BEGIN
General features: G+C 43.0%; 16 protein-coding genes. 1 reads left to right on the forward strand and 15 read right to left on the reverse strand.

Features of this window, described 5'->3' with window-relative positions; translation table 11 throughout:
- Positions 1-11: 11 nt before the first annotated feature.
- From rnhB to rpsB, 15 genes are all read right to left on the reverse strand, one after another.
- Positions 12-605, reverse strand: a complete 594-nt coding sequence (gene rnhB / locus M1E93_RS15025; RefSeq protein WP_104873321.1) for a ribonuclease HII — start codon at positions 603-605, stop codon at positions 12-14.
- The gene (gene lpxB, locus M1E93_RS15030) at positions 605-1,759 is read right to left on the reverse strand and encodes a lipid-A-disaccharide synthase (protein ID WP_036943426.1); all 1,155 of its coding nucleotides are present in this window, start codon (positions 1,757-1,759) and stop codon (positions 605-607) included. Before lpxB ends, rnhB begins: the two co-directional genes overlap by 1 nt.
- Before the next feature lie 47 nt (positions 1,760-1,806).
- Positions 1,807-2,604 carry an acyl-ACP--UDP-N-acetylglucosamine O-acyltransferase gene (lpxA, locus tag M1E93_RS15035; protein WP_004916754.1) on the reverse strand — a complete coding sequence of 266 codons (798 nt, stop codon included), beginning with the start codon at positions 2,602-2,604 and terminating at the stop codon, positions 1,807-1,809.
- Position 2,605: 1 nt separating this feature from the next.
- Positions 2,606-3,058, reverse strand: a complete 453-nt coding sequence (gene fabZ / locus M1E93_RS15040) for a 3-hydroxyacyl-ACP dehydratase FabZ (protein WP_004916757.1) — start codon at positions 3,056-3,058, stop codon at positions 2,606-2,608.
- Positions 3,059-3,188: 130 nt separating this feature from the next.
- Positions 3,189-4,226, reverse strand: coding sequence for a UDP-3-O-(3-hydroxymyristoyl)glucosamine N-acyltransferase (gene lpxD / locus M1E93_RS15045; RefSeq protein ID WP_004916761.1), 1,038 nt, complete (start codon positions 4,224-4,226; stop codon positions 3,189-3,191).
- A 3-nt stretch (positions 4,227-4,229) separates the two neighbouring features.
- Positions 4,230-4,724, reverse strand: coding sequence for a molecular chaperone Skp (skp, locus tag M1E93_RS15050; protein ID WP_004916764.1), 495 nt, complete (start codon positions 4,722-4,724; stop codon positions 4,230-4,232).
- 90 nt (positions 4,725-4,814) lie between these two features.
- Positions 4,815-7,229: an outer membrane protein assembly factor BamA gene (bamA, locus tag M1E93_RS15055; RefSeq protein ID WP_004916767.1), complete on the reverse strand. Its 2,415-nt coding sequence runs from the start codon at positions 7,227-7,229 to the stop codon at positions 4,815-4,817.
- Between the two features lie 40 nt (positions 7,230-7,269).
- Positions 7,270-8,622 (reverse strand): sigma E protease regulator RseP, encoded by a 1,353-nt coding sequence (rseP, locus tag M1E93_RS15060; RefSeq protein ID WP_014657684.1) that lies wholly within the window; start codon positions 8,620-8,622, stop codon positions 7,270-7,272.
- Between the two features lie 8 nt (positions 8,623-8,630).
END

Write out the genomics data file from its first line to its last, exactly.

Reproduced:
General features: G+C 43.0%; 16 protein-coding genes. 1 reads left to right on the forward strand and 15 read right to left on the reverse strand.

Features of this window, described 5'->3' with window-relative positions; translation table 11 throughout:
- Positions 1-11: 11 nt before the first annotated feature.
- From rnhB to rpsB, 15 genes are all read right to left on the reverse strand, one after another.
- Positions 12-605, reverse strand: a complete 594-nt coding sequence (gene rnhB / locus M1E93_RS15025; RefSeq protein WP_104873321.1) for a ribonuclease HII — start codon at positions 603-605, stop codon at positions 12-14.
- The gene (gene lpxB, locus M1E93_RS15030) at positions 605-1,759 is read right to left on the reverse strand and encodes a lipid-A-disaccharide synthase (protein ID WP_036943426.1); all 1,155 of its coding nucleotides are present in this window, start codon (positions 1,757-1,759) and stop codon (positions 605-607) included. Before lpxB ends, rnhB begins: the two co-directional genes overlap by 1 nt.
- Before the next feature lie 47 nt (positions 1,760-1,806).
- Positions 1,807-2,604 carry an acyl-ACP--UDP-N-acetylglucosamine O-acyltransferase gene (lpxA, locus tag M1E93_RS15035; protein WP_004916754.1) on the reverse strand — a complete coding sequence of 266 codons (798 nt, stop codon included), beginning with the start codon at positions 2,602-2,604 and terminating at the stop codon, positions 1,807-1,809.
- Position 2,605: 1 nt separating this feature from the next.
- Positions 2,606-3,058, reverse strand: a complete 453-nt coding sequence (gene fabZ / locus M1E93_RS15040) for a 3-hydroxyacyl-ACP dehydratase FabZ (protein WP_004916757.1) — start codon at positions 3,056-3,058, stop codon at positions 2,606-2,608.
- Positions 3,059-3,188: 130 nt separating this feature from the next.
- Positions 3,189-4,226, reverse strand: coding sequence for a UDP-3-O-(3-hydroxymyristoyl)glucosamine N-acyltransferase (gene lpxD / locus M1E93_RS15045; RefSeq protein ID WP_004916761.1), 1,038 nt, complete (start codon positions 4,224-4,226; stop codon positions 3,189-3,191).
- A 3-nt stretch (positions 4,227-4,229) separates the two neighbouring features.
- Positions 4,230-4,724, reverse strand: coding sequence for a molecular chaperone Skp (skp, locus tag M1E93_RS15050; protein ID WP_004916764.1), 495 nt, complete (start codon positions 4,722-4,724; stop codon positions 4,230-4,232).
- 90 nt (positions 4,725-4,814) lie between these two features.
- Positions 4,815-7,229: an outer membrane protein assembly factor BamA gene (bamA, locus tag M1E93_RS15055; RefSeq protein ID WP_004916767.1), complete on the reverse strand. Its 2,415-nt coding sequence runs from the start codon at positions 7,227-7,229 to the stop codon at positions 4,815-4,817.
- Between the two features lie 40 nt (positions 7,230-7,269).
- Positions 7,270-8,622 (reverse strand): sigma E protease regulator RseP, encoded by a 1,353-nt coding sequence (rseP, locus tag M1E93_RS15060; RefSeq protein ID WP_014657684.1) that lies wholly within the window; start codon positions 8,620-8,622, stop codon positions 7,270-7,272.
- Between the two features lie 8 nt (positions 8,623-8,630).